Beyond the handshake moment: peace agreements and the ending of civil wars
Mats Berdal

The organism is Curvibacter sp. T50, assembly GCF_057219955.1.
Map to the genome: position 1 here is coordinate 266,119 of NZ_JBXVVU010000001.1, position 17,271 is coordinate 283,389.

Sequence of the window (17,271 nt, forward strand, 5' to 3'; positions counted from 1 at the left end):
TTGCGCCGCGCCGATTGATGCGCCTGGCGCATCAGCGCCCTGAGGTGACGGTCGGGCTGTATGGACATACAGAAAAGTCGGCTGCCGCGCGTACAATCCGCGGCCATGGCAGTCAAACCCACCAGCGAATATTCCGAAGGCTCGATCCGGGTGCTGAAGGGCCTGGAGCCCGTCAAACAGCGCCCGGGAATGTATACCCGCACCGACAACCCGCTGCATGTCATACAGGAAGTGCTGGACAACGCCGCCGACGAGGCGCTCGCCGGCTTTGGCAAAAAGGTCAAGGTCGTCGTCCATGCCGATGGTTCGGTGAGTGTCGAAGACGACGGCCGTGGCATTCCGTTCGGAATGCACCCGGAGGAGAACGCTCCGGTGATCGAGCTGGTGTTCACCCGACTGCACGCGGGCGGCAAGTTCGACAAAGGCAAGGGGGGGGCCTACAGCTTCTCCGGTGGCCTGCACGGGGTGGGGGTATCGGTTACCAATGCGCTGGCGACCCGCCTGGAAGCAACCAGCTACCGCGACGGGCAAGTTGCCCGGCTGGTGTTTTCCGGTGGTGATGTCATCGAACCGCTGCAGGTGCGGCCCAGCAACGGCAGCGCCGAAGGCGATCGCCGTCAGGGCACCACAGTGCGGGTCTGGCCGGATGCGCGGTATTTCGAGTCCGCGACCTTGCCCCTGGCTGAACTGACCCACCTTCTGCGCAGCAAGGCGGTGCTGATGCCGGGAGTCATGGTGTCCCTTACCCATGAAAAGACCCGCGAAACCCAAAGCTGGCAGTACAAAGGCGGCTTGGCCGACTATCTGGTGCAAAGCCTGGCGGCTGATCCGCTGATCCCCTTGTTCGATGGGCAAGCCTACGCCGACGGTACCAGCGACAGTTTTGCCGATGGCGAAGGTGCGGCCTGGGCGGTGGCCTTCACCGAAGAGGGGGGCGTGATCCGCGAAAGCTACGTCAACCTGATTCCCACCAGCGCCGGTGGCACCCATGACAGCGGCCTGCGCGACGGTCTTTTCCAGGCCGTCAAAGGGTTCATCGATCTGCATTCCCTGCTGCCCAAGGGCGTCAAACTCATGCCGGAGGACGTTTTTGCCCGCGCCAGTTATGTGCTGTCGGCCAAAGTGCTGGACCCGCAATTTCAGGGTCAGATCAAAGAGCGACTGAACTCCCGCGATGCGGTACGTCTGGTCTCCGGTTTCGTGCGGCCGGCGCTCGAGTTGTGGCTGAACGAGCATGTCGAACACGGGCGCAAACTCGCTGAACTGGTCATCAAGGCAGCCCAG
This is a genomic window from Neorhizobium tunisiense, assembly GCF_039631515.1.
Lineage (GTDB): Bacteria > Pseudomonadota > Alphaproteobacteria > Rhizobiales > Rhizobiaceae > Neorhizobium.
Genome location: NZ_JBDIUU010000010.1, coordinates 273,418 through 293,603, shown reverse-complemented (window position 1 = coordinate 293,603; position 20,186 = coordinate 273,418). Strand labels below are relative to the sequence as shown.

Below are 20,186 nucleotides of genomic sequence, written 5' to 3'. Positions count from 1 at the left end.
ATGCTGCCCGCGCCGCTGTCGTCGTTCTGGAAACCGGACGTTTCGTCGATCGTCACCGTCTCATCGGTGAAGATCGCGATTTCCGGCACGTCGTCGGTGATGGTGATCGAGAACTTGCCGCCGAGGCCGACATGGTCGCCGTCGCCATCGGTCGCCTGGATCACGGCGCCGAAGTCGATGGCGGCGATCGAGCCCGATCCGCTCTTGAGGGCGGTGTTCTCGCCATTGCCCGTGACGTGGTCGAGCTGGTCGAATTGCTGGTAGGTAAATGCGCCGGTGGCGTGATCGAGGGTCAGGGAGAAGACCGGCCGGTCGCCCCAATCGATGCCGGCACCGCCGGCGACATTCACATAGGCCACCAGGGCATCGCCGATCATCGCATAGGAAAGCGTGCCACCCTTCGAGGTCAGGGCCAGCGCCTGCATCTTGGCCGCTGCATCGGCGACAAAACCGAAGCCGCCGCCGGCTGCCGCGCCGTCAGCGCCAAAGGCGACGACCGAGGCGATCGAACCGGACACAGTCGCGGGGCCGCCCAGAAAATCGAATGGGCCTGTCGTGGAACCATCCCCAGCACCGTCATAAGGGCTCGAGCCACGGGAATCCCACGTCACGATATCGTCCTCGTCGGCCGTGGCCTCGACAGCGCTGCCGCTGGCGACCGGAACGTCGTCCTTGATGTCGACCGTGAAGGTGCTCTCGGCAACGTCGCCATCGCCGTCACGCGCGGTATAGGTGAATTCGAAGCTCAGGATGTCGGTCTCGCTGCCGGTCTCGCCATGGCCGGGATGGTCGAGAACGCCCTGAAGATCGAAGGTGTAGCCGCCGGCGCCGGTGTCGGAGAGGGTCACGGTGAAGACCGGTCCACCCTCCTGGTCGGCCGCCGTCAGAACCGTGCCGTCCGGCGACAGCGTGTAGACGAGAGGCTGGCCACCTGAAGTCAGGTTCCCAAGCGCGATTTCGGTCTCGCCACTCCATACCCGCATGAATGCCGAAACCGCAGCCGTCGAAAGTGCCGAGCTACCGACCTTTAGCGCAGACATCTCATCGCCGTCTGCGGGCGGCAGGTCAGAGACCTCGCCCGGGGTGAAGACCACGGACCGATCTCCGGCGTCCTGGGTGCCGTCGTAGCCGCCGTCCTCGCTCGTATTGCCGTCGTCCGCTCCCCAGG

After years, sometimes decades, of civil war, the temptation to treat the formal signing of peace agreements as the culminating endpoint in the struggle for ‘just and lasting’ peace has often, and for good reason, proved strong. The tendency to view the handshake moment also as a watershed moment has only been reinforced by the high-flown language and grand promises contained in the agreements themselves. When it comes to the actual afterlife of peace agreements, however, the contrast between promise and reality has often been stark. The truth is that peace agreements reached following civil wars over the past thirty years have rarely lived up to the promises enshrined in the agreements, let alone the hopes for societal transformation and ‘positive peace’ adumbrated at the time of their signature.

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